Front row: Ken Shaffer, Jim Bell, Doug Scherer, Chad Sisco, Dan Lambert, Tim Herman, Brett Cook, Scott Stemaly, manager Dean Richardson Second row: Heath Prichard. Ken Woods, Robie Kilgore, Mark Coffman, Todd Clark, Shawn Thompson, Kris Iximbert, Scott Young, Randy Schafer, Head Coach Curt Shaffer Third row: Andy Johnson, Riach Schweikert, Dorman Snyder, Paul Holbrook, Loren Selby, Brak Runyon, Mark Katz, Assistant Coach Keith Swank Fourth row: Bob Manis, Ijoren Devenney, Brian Fowler, Shane Esch, Jeff Coffman, Andy Morris, Bob Brown, Assistant Coach Garyr Newland
Loren Devenney and Mark Coffman are
hanging around Friday night before the Homecoming game. You can see the school spirit shining right through those smiles!
Varsity and J. V. Football 51Laura Selby shoots a three point jumper against Mendon in the Districts while Mary Turley bites the dust.
Michigan Center 44 31
Ousted 37 48
Cent rev ille 30 56
Galesburg Augusta 56 38
Homer 55 48
Waldron 63 35
Litchfield 49 39
Climax Scotts 41 42
North Adams 49 35
Union City 49 44
Pittsford 38 50
Camden Frontier 64 54
Litchfield 52 29
Waldron 61 17
Springfield 67 32
North Adams 53 45
Athens 67 52
Pittsford 36 66
Camden Frontier 67 62
Climax Scotts 51 62
Mendon (Districts) 63 69
Back row: Laura Selby, Allison Geer, Holly Hunt, Stacey Willbur, Missy Warner Front row: Martha Holbrook, Mary Turley, Penny Warsop, Theresa Griffith
Captains — Laura Selby and Penny Warsop, great team leaders, are graduating after four years on Var sity.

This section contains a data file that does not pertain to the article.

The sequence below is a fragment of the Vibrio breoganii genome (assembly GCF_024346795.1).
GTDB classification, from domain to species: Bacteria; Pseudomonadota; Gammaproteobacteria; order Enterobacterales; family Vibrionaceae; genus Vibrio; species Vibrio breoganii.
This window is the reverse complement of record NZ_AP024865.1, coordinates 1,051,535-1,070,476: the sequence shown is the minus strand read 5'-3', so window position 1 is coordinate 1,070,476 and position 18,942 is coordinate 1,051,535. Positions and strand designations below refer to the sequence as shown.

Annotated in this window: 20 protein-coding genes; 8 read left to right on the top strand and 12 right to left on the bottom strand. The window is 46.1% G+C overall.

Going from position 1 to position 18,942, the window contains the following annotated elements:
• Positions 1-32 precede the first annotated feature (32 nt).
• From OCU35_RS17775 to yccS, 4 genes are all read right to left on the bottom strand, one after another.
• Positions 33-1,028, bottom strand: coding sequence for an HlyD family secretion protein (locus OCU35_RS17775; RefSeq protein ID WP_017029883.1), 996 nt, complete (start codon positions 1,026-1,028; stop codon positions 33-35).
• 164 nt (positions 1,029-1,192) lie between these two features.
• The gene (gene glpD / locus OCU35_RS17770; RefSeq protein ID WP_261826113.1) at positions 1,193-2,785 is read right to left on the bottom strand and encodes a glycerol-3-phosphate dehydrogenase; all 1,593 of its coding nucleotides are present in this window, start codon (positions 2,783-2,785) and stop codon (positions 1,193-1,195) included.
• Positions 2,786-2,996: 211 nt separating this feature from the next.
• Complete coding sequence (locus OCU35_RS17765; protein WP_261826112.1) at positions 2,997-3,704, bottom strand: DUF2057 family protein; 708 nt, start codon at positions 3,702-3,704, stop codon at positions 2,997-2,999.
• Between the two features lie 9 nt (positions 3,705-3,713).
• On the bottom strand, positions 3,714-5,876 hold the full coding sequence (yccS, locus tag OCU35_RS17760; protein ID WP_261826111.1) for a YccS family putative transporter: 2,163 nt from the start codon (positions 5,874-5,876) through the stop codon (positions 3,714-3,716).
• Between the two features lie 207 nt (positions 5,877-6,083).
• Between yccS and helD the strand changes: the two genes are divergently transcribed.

Holly Hunt, Martha Holbrook and Missy Warner put their hands together in a team cheer. As a result the girls went on to a victory against Camden Frontier 64 to 54.
This game against Homer was one of the highlights of the season since the Varsity finally beat them 55 to 48 after losing to them the last four
52 Girls Varsity BasketballSenior Varsity Basketball Players: Laura Selby, Martha Holbrook, Theresa Griffith, Penny Warsop, Holly Hunt and
(kneeling) Mary Turley "Hulk Out" to show that they are as tough as they look!
H osting a district tourna merit takes a lot of time and preparation. If a school wishes to do this, they must apply with the state in May of the year before the tournament. The school’s eligibility depends on the sport in questions, the gym size, and the location of the school.
Once a district site is chosen, all coaches meet there and draw for the team they’ll play. They will also submit names of officials they would like to have referee the games. Those names are sent to the state and a special committee assigns the officials based on past district officiating and recommendations.